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About this Poem 

Representative of Poe's later work, "A Dream Within a Dream" is a revised version of a poem Poe originally composed in the 1820s. It is considered one of the poet's finest shorter poems. In an article published in 1849, Poe wrote, "It is by no means an irrational fancy that, in a future existence, we shall look upon what we think our present existence, as a dream."

A Dream Within a Dream

Take this kiss upon the brow!
And, in parting from you now,
Thus much let me avow:
You are not wrong who deem
That my days have been a dream;
Yet if hope has flown away
In a night, or in a day,
In a vision, or in none,
Is it therefore the less gone?
All that we see or seem
Is but a dream within a dream.

I stand amid the roar
Of a surf-tormented shore,
And I hold within my hand
Grains of the golden sand--
How few! yet how they creep 
Through my fingers to the deep,
While I weep--while I weep!
O God! can I not grasp
Them with a tighter clasp?
O God! can I not save
One from the pitiless wave?
Is all that we see or seem
But a dream within a dream?

This poem is in the public domain.

This poem is in the public domain.

Edgar Allan Poe

Edgar Allan Poe

Born in 1809, Edgar Allan Poe had a profound impact on American and international literature as an editor, poet, and critic.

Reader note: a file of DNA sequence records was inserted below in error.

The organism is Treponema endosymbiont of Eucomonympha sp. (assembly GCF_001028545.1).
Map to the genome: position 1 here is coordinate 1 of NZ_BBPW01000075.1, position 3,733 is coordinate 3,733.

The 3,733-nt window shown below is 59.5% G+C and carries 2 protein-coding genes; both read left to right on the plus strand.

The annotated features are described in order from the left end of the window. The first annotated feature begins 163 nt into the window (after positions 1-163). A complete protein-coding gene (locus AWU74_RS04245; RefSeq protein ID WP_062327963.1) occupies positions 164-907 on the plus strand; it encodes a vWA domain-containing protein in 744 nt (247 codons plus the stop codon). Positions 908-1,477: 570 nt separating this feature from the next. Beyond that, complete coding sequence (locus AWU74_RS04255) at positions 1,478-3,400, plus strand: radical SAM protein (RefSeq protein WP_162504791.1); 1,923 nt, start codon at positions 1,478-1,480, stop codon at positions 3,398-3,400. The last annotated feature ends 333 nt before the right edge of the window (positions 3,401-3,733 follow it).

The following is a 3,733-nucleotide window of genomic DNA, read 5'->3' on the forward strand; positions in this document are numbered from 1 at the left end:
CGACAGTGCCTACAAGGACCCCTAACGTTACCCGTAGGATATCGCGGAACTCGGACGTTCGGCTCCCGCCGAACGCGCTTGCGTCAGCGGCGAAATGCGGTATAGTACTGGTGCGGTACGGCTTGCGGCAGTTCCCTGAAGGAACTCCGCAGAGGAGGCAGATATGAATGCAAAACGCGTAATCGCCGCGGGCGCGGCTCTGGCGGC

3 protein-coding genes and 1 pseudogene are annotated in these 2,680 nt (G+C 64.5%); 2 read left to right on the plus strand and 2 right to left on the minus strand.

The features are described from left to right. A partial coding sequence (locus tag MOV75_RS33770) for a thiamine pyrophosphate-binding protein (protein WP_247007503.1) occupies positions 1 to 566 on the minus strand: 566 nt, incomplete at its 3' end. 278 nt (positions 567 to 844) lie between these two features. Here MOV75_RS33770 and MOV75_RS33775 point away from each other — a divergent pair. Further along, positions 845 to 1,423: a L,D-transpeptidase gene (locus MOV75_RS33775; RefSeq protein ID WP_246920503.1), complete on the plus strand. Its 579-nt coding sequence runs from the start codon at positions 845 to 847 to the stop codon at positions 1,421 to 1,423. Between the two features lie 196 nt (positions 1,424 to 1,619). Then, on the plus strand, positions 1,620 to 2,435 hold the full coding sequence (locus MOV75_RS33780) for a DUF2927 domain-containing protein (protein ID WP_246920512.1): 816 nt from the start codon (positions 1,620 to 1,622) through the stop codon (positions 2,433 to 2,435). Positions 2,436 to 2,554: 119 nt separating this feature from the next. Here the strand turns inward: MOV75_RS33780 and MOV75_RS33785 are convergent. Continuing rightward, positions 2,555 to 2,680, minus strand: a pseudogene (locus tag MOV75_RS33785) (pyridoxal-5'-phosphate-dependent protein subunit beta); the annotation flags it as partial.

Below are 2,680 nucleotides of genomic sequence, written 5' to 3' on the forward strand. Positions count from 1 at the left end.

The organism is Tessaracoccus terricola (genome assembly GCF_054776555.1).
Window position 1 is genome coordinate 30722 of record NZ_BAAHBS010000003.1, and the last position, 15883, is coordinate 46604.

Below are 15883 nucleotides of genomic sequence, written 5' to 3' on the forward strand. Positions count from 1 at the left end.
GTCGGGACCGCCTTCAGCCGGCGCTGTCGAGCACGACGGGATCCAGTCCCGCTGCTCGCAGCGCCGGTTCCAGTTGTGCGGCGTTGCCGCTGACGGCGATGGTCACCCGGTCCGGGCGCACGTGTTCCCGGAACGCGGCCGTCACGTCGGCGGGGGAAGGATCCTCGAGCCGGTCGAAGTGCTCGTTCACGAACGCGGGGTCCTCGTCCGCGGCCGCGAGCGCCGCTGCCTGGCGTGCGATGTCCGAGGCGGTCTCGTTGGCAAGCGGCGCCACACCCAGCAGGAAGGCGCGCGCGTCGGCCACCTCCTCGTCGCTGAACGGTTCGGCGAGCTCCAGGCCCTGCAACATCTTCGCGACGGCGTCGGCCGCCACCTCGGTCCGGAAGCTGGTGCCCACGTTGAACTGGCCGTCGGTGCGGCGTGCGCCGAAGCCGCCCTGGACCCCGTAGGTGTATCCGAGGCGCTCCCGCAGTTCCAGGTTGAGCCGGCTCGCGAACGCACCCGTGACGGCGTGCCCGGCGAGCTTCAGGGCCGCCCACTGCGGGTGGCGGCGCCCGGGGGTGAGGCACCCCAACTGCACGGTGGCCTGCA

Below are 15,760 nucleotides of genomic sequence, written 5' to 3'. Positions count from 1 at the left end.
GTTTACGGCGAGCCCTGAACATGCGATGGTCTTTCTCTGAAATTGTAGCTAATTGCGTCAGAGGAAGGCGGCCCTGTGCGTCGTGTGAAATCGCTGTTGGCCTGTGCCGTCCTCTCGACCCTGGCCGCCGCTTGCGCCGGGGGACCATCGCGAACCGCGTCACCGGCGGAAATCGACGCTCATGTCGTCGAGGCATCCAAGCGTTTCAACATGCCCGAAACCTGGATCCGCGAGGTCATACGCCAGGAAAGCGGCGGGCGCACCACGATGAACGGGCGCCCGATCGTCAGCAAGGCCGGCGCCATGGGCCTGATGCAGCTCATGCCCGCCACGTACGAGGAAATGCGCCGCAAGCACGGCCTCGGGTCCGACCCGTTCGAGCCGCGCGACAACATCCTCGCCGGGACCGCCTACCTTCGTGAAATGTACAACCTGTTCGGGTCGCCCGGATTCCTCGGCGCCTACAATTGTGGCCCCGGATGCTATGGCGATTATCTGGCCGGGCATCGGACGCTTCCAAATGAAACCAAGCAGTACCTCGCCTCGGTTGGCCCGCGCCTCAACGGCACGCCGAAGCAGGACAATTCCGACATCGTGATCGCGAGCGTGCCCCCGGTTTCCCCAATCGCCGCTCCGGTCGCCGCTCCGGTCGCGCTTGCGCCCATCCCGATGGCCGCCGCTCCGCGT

by this poet

poem
     I saw thee on thy bridal day—
         When a burning blush came o’er thee,
     Though happiness around thee lay,
         The world all love before thee:

     And in thine eye a kindling light
         (Whatever it might be)
     Was all on Earth my aching sight
        Of Loveliness could see.

     That
poem
     In spring of youth it was my lot
     To haunt of the wide earth a spot
     The which I could not love the less—
     So lovely was the loneliness
     Of a wild lake, with black rock bound,
     And the tall pines that tower’d around.

     But when the Night had thrown her pall
     Upon that
poem
     A dark unfathom’d tide
     Of interminable pride—
     A mystery, and a dream,
     Should my early life seem;
     I say that dream was fraught
     With a wild, and waking thought
     Of beings that have been,
     Which my spirit hath not seen,
     Had I let them pass me by,
     With a